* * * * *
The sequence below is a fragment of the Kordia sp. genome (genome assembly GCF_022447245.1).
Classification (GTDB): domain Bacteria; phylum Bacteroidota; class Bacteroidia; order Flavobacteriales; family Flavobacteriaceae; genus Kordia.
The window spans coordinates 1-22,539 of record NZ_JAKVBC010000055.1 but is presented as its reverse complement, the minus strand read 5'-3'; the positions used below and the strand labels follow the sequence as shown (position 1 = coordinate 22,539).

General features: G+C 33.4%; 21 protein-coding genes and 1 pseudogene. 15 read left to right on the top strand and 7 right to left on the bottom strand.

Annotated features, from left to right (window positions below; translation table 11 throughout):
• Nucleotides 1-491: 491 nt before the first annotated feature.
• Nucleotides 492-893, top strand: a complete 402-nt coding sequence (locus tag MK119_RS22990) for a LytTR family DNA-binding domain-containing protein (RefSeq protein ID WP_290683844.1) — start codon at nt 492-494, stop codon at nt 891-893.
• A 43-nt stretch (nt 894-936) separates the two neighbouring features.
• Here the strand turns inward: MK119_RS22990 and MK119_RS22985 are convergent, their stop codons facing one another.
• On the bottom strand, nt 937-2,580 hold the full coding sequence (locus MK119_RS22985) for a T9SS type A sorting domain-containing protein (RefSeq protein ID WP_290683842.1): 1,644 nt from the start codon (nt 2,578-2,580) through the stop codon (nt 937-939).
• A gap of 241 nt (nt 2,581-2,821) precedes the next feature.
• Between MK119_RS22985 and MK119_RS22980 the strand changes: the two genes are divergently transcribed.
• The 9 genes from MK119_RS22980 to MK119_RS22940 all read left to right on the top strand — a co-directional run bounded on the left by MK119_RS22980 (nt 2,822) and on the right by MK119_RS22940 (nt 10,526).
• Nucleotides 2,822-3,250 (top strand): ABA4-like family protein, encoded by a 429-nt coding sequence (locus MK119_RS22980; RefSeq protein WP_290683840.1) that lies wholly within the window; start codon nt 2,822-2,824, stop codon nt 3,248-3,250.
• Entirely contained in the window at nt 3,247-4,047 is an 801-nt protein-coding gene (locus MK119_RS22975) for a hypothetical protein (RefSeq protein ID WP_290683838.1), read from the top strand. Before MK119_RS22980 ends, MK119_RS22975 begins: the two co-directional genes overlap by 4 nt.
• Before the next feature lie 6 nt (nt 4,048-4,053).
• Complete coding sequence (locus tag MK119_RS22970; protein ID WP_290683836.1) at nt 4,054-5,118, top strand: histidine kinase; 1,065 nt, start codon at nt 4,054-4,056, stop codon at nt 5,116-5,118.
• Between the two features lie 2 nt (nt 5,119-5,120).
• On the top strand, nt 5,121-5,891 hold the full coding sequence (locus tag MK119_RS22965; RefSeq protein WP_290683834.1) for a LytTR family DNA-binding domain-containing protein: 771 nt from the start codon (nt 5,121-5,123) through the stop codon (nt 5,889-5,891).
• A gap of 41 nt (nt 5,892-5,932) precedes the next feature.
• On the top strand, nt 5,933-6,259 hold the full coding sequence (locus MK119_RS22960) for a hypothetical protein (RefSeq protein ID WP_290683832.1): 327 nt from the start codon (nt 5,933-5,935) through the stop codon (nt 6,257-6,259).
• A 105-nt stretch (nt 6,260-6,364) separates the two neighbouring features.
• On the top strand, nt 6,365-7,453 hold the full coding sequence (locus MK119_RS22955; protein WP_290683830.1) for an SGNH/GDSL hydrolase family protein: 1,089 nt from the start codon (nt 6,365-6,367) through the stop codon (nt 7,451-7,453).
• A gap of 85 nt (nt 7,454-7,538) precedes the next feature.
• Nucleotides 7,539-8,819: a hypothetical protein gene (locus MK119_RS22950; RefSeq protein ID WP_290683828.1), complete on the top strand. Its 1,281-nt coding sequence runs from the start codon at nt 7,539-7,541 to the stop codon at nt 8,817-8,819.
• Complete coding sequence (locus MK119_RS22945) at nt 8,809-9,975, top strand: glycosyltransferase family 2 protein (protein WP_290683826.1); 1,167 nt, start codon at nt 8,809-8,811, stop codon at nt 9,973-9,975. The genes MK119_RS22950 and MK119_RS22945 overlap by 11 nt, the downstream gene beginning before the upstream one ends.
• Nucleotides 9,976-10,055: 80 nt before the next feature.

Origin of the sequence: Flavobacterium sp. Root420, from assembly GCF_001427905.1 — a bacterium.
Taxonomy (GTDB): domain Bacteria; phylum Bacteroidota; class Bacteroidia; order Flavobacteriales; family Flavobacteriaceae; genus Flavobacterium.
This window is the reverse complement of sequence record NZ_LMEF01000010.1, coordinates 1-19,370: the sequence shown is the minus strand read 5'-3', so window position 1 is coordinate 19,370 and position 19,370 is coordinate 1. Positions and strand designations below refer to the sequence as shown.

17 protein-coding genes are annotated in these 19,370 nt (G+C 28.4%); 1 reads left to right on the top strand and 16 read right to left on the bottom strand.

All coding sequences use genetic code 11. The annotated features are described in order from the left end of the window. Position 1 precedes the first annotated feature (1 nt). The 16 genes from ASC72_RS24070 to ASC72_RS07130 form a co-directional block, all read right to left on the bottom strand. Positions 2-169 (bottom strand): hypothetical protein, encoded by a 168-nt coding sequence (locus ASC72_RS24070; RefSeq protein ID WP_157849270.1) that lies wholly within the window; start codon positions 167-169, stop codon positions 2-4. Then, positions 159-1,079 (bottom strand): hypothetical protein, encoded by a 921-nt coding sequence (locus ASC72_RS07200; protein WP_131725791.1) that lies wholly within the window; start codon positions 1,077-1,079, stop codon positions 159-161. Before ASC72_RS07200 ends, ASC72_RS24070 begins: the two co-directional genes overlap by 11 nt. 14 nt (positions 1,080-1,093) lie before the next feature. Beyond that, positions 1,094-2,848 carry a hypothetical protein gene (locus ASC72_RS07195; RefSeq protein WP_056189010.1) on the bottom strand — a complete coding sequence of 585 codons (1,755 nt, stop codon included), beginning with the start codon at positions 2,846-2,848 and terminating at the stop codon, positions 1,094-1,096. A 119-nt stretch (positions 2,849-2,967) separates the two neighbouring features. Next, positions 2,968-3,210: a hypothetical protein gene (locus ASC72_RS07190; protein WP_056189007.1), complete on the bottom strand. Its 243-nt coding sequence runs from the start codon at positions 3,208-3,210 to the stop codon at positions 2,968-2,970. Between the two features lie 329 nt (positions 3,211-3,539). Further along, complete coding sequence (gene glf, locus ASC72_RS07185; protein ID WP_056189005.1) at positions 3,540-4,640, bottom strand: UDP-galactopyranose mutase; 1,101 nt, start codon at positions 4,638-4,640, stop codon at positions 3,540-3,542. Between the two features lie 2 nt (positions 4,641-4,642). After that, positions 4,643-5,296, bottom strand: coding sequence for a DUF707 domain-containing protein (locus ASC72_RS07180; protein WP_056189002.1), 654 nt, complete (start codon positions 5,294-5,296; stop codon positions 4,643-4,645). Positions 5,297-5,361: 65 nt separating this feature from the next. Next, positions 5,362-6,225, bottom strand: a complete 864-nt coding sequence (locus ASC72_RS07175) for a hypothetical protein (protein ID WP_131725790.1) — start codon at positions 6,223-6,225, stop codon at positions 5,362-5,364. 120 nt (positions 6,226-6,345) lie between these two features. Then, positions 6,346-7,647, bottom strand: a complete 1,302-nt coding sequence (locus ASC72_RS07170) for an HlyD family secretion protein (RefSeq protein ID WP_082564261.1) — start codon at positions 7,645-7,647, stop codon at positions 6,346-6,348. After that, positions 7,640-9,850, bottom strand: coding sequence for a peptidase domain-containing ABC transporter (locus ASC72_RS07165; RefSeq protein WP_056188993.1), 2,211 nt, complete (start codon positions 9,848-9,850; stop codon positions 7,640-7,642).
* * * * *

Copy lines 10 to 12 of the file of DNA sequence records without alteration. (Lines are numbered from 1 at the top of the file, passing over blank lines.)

• On the bottom strand, nt 937-2,580 hold the full coding sequence (locus MK119_RS22985) for a T9SS type A sorting domain-containing protein (RefSeq protein ID WP_290683842.1): 1,644 nt from the start codon (nt 2,578-2,580) through the stop codon (nt 937-939).
• A gap of 241 nt (nt 2,581-2,821) precedes the next feature.
• Between MK119_RS22985 and MK119_RS22980 the strand changes: the two genes are divergently transcribed.